CPSC370 - Games Development

This course is now complete. Over the coming months. I hope to organize the hundreds of sample programs onto the "code samples" page. Currenlty you will have to dig through the Assignments page to find the most useful samples.

The final project included a contest for the best game. Here are the winners.

GameDev370 Final Projects


Chapman University
Spring 2006
Tuesday 7-9:50 - LLB14


Course Overview

Games Development will cover programming techniques for writing a broad range of computer video games, including 2D arcade style, isometric, 3D and networked gaming. The course will require students to write copious amounts of Java code over the semester. At the end of the course, students should have the ability to write any type of video game they can imagine.

The goal for this class is not to learn a specific gaming engine (ie. simply building levels), but to gain the skills necessary to build a 2d or 3d gaming engine.


Students are required to have a detailed understanding of Java Programming, Data Structures and Discrete Math. Students at a minimum should have completed (and thoroughly enjoyed) CPSC231. Students should have a lot of free time as there will be a ton (more like two tons) of programming to complete on a weekly basis.


W. Wood Harter. Adjunct Professor
e-mail: wood@side8.com
aim: ironholtz
yahooim: ironholtz

Using my Chapman address for e-mail will only delay a response.

Office Hours:

I am a part time professor and do not have a permanent office. I will be available after every class for as long as necessary. I am also available by appointment. Please send me e-mail for an appointment. In the past courses I have made arrangements to meet in the computer labs on Saturdays to answer questions. This is available as an option by request and availability. I will try to be available from 5:30-6:30 in Beckman 408 or LLB14. If you make arrangements ahead of time I will be sure to be there during those hours.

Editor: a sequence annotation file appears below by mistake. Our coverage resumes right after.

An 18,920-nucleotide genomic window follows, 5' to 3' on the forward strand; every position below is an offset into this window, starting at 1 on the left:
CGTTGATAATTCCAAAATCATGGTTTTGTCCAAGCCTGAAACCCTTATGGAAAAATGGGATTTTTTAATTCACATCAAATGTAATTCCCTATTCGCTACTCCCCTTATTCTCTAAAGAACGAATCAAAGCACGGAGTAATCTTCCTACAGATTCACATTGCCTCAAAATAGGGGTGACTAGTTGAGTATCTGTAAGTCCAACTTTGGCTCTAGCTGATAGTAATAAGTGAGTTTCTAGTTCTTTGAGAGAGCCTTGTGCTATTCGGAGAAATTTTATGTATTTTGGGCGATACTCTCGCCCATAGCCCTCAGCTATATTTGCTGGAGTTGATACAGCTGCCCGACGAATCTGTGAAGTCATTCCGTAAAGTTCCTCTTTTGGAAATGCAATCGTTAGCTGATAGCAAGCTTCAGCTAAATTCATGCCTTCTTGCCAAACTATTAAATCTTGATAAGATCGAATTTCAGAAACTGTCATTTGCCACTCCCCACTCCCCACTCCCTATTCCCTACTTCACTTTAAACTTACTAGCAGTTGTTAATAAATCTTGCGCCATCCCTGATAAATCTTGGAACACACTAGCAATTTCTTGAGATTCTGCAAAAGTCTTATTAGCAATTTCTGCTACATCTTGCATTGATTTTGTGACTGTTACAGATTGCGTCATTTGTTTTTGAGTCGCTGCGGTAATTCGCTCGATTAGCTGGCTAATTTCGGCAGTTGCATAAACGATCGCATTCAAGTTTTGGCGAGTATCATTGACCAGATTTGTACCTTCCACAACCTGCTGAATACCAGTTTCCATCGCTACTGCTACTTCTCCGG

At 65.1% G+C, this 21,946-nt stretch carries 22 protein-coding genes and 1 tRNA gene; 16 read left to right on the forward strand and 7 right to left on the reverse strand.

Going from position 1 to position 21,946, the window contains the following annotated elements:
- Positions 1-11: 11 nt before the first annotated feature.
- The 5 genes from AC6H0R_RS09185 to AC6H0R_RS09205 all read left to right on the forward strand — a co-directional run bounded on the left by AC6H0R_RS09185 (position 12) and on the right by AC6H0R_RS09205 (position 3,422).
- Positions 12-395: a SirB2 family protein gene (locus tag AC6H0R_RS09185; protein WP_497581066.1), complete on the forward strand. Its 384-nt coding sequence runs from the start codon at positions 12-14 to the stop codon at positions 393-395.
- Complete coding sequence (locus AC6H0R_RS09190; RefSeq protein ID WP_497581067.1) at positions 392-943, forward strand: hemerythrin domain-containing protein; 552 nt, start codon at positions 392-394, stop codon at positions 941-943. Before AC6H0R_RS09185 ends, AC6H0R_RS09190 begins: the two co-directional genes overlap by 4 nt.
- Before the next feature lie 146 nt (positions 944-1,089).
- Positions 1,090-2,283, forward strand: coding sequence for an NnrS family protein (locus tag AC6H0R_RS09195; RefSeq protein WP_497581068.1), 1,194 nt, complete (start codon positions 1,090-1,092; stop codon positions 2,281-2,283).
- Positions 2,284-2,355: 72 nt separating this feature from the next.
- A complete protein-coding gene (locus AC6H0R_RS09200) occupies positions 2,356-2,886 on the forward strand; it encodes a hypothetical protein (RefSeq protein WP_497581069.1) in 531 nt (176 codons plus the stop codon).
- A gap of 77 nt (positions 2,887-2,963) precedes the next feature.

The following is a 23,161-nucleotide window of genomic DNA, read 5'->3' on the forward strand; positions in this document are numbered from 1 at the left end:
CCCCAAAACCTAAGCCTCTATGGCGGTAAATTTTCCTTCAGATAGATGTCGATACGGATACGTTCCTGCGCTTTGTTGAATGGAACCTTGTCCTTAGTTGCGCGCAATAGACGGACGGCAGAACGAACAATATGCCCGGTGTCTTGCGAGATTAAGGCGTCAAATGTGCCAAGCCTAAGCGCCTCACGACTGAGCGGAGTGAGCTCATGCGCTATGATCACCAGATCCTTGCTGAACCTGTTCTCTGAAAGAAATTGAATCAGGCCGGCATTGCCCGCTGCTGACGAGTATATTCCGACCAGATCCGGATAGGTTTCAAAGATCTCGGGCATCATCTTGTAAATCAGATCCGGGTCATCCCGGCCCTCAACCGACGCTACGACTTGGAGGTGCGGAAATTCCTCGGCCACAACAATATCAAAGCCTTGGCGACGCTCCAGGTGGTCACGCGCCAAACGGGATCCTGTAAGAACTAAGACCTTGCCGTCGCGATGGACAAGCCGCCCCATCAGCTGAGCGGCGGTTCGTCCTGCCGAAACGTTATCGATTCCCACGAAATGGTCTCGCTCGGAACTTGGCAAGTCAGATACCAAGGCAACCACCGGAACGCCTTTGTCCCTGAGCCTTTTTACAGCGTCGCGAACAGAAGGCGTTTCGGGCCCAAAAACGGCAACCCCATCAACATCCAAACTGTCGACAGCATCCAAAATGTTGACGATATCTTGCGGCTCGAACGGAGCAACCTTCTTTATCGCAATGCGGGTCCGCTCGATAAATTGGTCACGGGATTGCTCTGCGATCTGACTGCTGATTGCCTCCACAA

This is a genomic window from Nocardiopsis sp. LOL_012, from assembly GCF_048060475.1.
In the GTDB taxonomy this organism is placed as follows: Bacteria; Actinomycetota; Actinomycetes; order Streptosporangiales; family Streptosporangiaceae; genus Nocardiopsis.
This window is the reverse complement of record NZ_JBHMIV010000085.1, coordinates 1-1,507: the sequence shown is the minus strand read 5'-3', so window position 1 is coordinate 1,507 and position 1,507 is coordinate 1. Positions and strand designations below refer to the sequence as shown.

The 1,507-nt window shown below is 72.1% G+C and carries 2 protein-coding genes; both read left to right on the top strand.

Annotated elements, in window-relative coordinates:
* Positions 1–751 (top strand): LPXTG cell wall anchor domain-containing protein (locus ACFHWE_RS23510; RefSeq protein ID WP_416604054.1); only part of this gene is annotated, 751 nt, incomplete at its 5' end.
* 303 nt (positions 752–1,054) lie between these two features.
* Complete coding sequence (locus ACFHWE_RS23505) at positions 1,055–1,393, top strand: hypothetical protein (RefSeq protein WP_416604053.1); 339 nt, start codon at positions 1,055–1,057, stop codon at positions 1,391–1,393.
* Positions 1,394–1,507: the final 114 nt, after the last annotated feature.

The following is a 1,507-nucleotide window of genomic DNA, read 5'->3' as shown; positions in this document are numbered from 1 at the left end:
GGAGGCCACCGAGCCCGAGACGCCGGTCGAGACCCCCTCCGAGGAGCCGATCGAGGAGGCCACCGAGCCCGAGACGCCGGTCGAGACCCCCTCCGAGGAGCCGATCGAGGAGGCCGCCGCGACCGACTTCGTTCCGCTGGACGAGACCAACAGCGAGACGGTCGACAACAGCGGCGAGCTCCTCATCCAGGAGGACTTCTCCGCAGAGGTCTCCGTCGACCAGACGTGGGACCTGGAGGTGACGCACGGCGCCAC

Required Text

Killer Game Programming in Java by Andrew Davison

A Theory Of Fun by Raph Koster

Optional Texts

Computer Graphics - Principles and PracticeThe definitive guide to computer graphics. Not required for class, but required for real world work.

Physics for Game Developers - We will not use the book directly. It is just a good book.

Developing Games In Java. My second choice of book for this class. A well written book but he uses his own API for drawing 3D graphics and I thought it would be better to use Java3D.

Tricks of the 3D Game Programming Gurus. Uses C, but this is a great book that covers all aspects of game development in detail.



Grading in the course will include Attendance, up to 10 projects and 5 quizzes, one mid-term test, one final test and one final project. The percentage of your grade for each of thse items is outlined in the table below.

    Percentage Of Grade
Attendance   5%


Final Project   30%
Mid Term   10%
Final   10%
Total   100%

Letter grades will be assigned based on the following table.

A 93 and up
A- 90-92.99
B+ 87-89.99
B 83-86.99
B- 80-82.99
C+ 77-79.99
C 73-76.99
C- 70-72.99
D+ 67-69.99
D 63-66.99
D- 60-62.99
F Under 60

Academic Integrity